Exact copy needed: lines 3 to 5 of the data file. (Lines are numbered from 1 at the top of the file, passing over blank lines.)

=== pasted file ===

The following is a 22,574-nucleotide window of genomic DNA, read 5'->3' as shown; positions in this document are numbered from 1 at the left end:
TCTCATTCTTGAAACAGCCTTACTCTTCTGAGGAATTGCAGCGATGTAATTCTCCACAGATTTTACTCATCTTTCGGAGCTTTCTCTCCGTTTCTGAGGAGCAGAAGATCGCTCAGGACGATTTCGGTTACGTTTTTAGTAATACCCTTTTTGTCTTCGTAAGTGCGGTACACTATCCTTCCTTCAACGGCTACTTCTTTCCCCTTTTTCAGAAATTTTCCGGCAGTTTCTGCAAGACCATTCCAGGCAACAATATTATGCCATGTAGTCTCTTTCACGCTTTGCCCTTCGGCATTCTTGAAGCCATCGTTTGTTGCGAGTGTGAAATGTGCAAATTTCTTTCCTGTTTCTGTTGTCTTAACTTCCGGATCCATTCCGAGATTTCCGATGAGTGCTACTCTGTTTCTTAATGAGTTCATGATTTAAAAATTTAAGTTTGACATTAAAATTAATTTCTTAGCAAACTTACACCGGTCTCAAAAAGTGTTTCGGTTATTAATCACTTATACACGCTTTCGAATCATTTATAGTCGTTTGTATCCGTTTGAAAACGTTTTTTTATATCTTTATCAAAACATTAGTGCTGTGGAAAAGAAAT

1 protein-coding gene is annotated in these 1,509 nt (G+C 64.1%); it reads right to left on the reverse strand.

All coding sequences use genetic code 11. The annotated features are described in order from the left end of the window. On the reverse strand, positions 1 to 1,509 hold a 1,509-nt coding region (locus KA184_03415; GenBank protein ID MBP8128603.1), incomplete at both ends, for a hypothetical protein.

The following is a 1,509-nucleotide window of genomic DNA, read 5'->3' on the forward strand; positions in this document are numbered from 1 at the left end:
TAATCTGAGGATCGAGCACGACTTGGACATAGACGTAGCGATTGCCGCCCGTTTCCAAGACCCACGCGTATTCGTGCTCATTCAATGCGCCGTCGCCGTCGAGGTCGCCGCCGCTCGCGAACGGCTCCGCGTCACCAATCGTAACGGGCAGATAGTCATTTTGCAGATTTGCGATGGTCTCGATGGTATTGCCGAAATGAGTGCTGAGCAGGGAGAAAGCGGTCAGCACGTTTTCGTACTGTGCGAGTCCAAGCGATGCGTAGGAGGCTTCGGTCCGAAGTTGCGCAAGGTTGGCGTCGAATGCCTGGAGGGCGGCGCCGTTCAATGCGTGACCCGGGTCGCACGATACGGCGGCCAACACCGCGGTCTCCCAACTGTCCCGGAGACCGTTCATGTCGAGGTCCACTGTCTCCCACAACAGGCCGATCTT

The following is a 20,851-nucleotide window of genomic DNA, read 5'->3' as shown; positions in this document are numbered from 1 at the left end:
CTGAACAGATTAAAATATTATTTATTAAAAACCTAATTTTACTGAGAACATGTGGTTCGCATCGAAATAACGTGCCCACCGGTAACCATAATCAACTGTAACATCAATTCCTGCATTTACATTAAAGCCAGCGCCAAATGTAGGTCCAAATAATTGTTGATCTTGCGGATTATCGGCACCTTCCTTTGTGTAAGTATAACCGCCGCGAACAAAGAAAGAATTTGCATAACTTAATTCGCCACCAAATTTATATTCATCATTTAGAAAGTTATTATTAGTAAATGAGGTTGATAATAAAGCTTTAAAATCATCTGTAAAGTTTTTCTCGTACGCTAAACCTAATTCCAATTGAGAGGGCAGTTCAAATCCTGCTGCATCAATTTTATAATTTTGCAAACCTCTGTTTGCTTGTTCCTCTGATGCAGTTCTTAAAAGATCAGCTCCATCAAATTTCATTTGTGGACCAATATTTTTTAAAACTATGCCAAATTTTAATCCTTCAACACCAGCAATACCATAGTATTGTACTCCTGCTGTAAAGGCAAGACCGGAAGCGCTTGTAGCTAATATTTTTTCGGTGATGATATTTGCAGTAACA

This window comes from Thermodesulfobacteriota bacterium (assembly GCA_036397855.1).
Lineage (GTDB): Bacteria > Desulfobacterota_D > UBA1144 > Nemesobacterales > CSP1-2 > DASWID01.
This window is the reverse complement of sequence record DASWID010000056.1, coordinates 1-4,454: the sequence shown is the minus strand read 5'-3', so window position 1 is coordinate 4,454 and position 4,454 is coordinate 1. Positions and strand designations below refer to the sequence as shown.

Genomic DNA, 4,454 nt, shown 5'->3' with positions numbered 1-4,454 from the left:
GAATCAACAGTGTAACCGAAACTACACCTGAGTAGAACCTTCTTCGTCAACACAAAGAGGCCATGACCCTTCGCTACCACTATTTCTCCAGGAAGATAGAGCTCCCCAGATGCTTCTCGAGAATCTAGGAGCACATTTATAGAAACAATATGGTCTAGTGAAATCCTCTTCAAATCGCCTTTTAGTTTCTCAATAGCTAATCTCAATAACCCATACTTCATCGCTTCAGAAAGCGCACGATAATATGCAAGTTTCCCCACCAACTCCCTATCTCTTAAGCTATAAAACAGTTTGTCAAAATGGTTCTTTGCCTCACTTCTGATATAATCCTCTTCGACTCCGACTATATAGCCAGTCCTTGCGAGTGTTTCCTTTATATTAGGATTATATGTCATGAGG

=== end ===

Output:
1 protein-coding gene is annotated in these 1,509 nt (G+C 64.1%); it reads right to left on the reverse strand.

All coding sequences use genetic code 11. The annotated features are described in order from the left end of the window. On the reverse strand, positions 1 to 1,509 hold a 1,509-nt coding region (locus KA184_03415; GenBank protein ID MBP8128603.1), incomplete at both ends, for a hypothetical protein.

The following is a 1,509-nucleotide window of genomic DNA, read 5'->3' on the forward strand; positions in this document are numbered from 1 at the left end: